Computers and calculators are the tools of modern mathematicians.Phone.jpg

At form 3 level you should be able to do all of the operations in the first eight topics covered so far WITHOUT using computers and calculators.

This section shows you how to do some of those calculations using these tools.



A typical graphical calculator
  • Try not to use your calculator for simple calculations involving adding, subtracting, dividing and multiplying whole numbers. e.g. 8 × 7 or 56 + 72.
  • Keep the instruction booklet that comes with the calculator. You will need it for the more complicated calculations and functions.
  • Estimate the answer to the calculation before you start. This is a good check in case you press the wrong keys.

There are many makes and types of calculators. The examples below use keys which are common or similar on most calculators.

Basic Operations

Calculators know about the order that calculations are carried out. i.e. BEDMAS

e.g. Calculate 35 + 4 x 27 on a calculator. Press: calc3.gif calc5.gif calcadd.gif calc4.gif calcmult.gif calc2.gif calc7.gif calcequals.gif 143



Some calculators do not round numbers. e.g. calc2.gif calcdiv.gif calc3.gif gives 0.666666666. This is calledtruncating.

Some calculators round numbers up or down e.g. calc2.gif calcdiv.gif calc3.gif gives 0.666666667. This is calledrounding.This number is rounded to 9 decimal places as there are 9 digits after the decimal point.

Rounding Rules

If the digit to the right of the rounded digit is between 0 and 4. The rounded digit stays the same.
If the digit to the right of the rounded digit is 5 or above. The rounded digit has ONE added.

Square roots


To find the square root of a number use this key calcsquareroot.gif e.g. To find the square root of 36, press calcsquareroot.gifcalc3.gif calc6.gif calcequals.gif 6

Square roots are often not whole numbers e.g. calcsquareroot.gif calc3.gif calc7.gif calcequals.gif 6.08276253



The two brackets keys calcleftbracket.gif and calcrightbracket.gif are useful for calculations involving fractions.

e.g. Calculate  Press: calc3.gif calc4.gif calcdiv.gif calcleftbracket.gif calc5.gif calc6.gif calcadd.gif calc3.gif calc9.gif calcrightbracket.gif calcequals.gif 0.351894736



There is a button for an index of 2 (squared) calcxsquared.gif e.g. To find 1262, press calc1.gif calc2.gif calc6.gif calcxsquared.gif calcequals.gif 15876

To calculate with an index greater than 2 use the button calcxpowery.gif e.g. To find 234, press calc2.gif calc3.gif calcxpowery.gif calc4.gif calcequals.gif 279841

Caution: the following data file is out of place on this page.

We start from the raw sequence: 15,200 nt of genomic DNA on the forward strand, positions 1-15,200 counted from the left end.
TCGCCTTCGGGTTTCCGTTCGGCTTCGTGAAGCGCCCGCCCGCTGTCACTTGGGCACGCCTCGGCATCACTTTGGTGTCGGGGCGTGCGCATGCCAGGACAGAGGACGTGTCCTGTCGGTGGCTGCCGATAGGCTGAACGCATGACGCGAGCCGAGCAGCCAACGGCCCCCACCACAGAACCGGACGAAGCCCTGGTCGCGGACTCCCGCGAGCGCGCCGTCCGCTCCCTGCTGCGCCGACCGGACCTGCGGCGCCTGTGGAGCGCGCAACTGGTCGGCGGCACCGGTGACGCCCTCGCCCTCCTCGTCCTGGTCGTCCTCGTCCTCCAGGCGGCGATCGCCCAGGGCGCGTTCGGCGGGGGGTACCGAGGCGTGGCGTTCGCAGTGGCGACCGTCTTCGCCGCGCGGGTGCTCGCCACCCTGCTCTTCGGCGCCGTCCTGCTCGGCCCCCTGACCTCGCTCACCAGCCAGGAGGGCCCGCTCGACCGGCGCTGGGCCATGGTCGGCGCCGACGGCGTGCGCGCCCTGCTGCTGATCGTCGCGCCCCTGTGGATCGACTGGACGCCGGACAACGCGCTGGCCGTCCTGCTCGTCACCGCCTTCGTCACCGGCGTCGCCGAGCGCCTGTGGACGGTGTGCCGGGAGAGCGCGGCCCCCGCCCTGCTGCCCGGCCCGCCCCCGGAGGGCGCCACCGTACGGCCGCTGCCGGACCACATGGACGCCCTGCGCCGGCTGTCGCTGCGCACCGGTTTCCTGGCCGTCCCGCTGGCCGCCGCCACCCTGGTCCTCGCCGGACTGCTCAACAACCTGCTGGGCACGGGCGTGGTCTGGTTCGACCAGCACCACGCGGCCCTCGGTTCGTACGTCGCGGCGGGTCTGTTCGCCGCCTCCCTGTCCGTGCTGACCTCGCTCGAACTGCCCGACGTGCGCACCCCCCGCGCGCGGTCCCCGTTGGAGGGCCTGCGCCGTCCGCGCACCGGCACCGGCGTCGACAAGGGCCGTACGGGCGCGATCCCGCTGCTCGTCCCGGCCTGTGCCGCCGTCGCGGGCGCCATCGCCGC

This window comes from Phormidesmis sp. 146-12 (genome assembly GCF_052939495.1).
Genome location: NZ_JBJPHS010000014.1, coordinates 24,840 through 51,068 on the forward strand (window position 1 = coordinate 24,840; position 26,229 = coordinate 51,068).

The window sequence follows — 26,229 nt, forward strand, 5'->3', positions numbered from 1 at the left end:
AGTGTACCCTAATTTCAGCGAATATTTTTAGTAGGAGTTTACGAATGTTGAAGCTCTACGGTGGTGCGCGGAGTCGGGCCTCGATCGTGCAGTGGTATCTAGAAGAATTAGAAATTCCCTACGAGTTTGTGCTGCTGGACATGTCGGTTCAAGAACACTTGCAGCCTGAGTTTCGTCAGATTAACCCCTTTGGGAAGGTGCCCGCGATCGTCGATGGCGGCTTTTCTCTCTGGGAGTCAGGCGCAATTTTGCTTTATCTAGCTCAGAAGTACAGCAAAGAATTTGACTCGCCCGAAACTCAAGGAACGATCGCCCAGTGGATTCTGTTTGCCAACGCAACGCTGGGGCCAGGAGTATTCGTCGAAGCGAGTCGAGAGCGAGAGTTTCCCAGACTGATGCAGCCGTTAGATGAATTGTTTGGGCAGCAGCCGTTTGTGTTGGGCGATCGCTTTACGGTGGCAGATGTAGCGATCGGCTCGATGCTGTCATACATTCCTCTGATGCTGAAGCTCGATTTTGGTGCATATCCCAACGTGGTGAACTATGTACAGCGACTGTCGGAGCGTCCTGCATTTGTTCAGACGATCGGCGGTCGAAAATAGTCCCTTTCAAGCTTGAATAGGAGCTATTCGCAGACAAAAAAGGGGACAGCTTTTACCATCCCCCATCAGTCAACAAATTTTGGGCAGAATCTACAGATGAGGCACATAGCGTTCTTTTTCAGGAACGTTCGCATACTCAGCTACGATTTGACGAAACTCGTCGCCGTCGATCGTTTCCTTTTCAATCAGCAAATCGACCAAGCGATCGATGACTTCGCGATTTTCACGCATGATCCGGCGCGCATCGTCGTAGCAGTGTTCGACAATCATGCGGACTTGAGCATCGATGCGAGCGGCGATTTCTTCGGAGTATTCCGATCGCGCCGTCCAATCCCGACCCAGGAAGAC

Spreadsheets Computer.gif

Computer programs such as Microsoft Office and Appleworks include a part called aspreadsheet
Spreadsheets can perform calculations using numbers and formulae arranged in rows and columns of cells
Words or numbers can be typed into the cells and calculations and other mathematical operations can be carried out.

The spreadsheet on the left shows only 32 cells. Some spreadsheets have thousands of cells.
Each cell has its own label. 
The one highlighted is cell B3.

The letters are at the top of the columns.
The numbers are at the beginning of rows.

To move around a spreadsheet use the cursor or keys such as the TAB, pg up, pg down (the arrow keys)

Many features of a spreadsheet can be changed (formatted) using various menu commands:

  • The columns can be made wider
  • The rows can be made higher
  • Numbers and text in a cell can be made bold, coloured or a different size and font
  • Numbers and text in a cell can be put on the left hand side, the right hand side or in the centre.


Spreadsheets do calculations differently from normal maths equations and calculators. To do a calculation you have to type in the EQUALS sign first. To do multiplication use the * key and for division use the / key.



The values in cells can also be used in calculations.



Numbers and words in both rows and columns can be sorted into order.
To do the sort shown below BOTH columns must be selected and the spreadsheet told to sort on the B column.



Most spreadsheets will produce graphs, such as pie graphs, line graphs, bar graphs and scattergraphs.
See Unit 45 for instructions and practice with these.